Five years ago, Cindy McClelland and Mary Jurkonis were sitting on numerous community boards when they got tired of sitting. It was time for them to move to ‘doing.’ Considering their love of cooking and baking, and their support for Project MANA’s effort to reduce hunger and its detrimental effects in the Tahoe region, becoming the Tahoe Cooking Queens was a win-win situation. Between cooking classes and private parties, the Queens donate the majority of their profits to Project MANA while teaching everyone from age 16 to 80 how to laugh, have fun, and get their hands dirty while overcoming their fear of cooking food at home. I sat down with Her Royal Highness McClelland to dish about reigning over recipes and their belief that ‘eating is not a privilege.’

Moonshine Ink: What can you expect when you sign up for a class?
Cindy McClelland: You can expect lots of food. [Laughs.] It varies if it’s hands-on, or not hands-on. It depends on the crowd, because sometimes even if we say ‘hands-on class,’ we can’t get people up out of their chairs. They’re just sitting, having a glass of wine, watching what’s going on, visiting, you know, it’s a social event. We always have cookbooks to take home so they have the recipes. We usually make appetizers, entrees, typically a salad or side dish, and three or four desserts. We love to do this — it’s a good excuse to make all this stuff, and typically there is enough for people to take home, too. … It’s a very nice little social event for foodies.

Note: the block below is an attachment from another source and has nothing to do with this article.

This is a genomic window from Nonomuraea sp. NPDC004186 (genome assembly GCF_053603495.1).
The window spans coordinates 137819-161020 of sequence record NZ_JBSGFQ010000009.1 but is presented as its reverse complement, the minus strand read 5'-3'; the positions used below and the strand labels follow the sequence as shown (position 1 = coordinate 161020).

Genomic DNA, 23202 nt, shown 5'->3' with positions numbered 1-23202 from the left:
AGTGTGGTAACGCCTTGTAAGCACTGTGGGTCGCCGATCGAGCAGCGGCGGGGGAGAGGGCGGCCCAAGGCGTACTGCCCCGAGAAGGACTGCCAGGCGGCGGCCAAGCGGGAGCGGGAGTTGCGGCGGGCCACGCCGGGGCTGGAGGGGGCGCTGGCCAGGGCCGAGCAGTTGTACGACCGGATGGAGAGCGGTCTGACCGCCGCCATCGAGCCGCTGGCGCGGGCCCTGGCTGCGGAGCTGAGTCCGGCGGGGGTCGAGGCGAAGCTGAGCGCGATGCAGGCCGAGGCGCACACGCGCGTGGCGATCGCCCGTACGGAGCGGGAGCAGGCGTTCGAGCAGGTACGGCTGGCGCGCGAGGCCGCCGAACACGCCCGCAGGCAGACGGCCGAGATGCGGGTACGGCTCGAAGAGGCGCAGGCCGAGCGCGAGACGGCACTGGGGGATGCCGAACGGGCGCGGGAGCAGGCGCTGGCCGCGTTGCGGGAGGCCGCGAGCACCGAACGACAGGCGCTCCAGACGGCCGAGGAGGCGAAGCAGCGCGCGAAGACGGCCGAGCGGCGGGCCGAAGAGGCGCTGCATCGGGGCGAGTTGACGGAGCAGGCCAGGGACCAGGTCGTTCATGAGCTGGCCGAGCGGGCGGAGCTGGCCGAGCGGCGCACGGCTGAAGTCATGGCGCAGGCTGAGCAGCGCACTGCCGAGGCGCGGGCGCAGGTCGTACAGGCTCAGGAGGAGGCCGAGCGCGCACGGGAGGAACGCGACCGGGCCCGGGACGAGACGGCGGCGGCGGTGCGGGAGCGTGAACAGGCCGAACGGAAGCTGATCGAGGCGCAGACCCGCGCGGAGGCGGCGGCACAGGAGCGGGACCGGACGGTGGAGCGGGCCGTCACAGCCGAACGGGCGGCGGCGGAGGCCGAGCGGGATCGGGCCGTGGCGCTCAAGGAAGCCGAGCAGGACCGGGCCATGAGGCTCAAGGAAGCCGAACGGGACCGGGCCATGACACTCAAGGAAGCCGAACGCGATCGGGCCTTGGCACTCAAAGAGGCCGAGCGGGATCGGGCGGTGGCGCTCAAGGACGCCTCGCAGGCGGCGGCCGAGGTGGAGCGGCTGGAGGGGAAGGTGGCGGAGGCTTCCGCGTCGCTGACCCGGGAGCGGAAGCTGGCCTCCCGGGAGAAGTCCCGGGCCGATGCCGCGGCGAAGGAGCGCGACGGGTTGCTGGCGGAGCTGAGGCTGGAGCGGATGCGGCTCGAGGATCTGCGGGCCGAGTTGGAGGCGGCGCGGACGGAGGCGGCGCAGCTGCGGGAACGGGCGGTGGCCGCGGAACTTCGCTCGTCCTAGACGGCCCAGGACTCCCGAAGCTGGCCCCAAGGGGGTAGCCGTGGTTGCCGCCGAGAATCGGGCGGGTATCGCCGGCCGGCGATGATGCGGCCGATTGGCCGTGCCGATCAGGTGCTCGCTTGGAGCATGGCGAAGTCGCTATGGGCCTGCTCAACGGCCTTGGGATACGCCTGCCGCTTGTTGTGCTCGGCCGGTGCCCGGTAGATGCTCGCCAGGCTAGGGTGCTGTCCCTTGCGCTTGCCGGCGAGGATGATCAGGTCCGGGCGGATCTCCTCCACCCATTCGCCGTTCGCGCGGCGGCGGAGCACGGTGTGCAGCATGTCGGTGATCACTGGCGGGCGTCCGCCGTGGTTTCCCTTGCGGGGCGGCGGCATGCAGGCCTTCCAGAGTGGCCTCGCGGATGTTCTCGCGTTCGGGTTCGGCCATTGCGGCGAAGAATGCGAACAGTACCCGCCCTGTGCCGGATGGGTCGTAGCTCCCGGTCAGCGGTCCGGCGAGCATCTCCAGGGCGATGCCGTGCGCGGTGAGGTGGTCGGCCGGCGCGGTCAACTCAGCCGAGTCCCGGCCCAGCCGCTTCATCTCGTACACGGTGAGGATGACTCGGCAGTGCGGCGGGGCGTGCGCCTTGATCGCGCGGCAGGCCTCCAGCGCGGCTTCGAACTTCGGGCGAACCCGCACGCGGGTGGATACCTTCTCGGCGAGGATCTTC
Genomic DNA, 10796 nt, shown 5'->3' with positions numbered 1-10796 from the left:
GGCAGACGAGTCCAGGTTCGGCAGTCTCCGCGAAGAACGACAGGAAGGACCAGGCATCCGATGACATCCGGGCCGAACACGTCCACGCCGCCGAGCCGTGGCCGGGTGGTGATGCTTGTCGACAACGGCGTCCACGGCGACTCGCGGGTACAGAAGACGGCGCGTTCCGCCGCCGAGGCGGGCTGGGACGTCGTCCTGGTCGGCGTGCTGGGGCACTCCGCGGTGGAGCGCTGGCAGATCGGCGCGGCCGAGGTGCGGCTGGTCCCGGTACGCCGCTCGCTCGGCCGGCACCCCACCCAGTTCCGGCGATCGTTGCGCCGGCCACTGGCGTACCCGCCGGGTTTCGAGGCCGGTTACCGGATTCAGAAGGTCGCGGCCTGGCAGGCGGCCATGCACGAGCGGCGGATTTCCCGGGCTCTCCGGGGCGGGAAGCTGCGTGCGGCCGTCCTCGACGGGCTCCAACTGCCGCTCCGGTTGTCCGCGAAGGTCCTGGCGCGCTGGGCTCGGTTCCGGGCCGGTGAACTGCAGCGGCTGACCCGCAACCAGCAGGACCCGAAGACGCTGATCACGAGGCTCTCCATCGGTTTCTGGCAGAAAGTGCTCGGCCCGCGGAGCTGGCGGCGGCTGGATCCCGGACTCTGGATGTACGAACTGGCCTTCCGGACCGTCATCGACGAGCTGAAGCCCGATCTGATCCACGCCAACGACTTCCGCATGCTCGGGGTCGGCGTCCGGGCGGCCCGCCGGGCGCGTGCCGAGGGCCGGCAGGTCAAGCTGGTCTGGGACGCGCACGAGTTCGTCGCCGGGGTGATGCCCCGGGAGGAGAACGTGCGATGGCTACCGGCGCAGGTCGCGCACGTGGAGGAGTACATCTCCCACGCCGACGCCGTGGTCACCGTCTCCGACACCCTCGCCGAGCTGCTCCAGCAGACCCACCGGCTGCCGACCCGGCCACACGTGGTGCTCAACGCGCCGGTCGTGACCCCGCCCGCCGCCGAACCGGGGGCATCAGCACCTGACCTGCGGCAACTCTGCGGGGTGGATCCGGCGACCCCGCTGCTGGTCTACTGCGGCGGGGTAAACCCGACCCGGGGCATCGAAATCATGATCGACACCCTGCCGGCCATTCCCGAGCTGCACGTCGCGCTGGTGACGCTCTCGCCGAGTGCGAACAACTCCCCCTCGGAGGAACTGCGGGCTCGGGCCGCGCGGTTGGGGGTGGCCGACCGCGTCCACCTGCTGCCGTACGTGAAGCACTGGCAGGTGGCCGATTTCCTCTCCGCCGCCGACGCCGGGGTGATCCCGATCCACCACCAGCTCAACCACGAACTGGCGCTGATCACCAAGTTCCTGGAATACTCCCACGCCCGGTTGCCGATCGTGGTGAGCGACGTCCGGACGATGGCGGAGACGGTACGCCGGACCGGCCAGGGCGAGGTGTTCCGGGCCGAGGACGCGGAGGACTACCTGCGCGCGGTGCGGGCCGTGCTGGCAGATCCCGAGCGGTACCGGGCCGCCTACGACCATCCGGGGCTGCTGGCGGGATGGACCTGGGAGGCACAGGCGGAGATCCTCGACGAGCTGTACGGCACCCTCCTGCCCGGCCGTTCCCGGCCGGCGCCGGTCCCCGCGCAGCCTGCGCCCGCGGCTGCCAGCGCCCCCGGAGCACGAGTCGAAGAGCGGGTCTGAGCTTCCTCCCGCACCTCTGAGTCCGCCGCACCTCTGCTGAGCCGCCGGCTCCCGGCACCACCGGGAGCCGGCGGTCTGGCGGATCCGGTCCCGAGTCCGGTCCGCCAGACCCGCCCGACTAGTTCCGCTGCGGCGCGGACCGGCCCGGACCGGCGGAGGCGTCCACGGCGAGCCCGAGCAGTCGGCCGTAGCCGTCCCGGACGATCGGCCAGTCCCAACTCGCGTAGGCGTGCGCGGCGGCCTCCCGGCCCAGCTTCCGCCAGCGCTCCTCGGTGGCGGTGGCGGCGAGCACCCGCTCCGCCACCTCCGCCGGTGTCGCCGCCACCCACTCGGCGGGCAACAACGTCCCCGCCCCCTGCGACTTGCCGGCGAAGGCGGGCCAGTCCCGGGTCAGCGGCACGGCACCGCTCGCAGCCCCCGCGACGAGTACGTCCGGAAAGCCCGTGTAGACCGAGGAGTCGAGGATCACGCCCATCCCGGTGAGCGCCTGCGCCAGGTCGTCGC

MI: What is the one tool every home cook should have in his or her kitchen? Can you give us a motorized one and a non-motorized one?
CM: A microplane [grater], because those are fabulous; and a nonmotorized one has got to be a mixer.


MI: As a Cooking Queen, what would you say is your signature style?
CM: Approachable, accessible. Even non-cooks go away [from the classes] with something that they can make. It is the accessibility, something that people can feel like they own. Everyone should have a specialty, something they can make if they are having someone over.

MI: What advice could you give for a hesitant home cook?
CM: Not to take yourself so seriously! Because what’s the worst thing that can happen? It’s horrible, so you go out to dinner? That’s not so bad! Don’t be afraid to try things. People see all these ingredients and freak out. Take it one step at a time. You’d be surprised — if you can read and follow directions, you can cook!

The Queens are going to be releasing their spring/summer schedule with plans for classes on hearty soups and stews, fish skills, and more. You can book the Queens for a private cooking party in your home. Info: 760 Mays Boulevard, Incline Village, (775) 831-1907,

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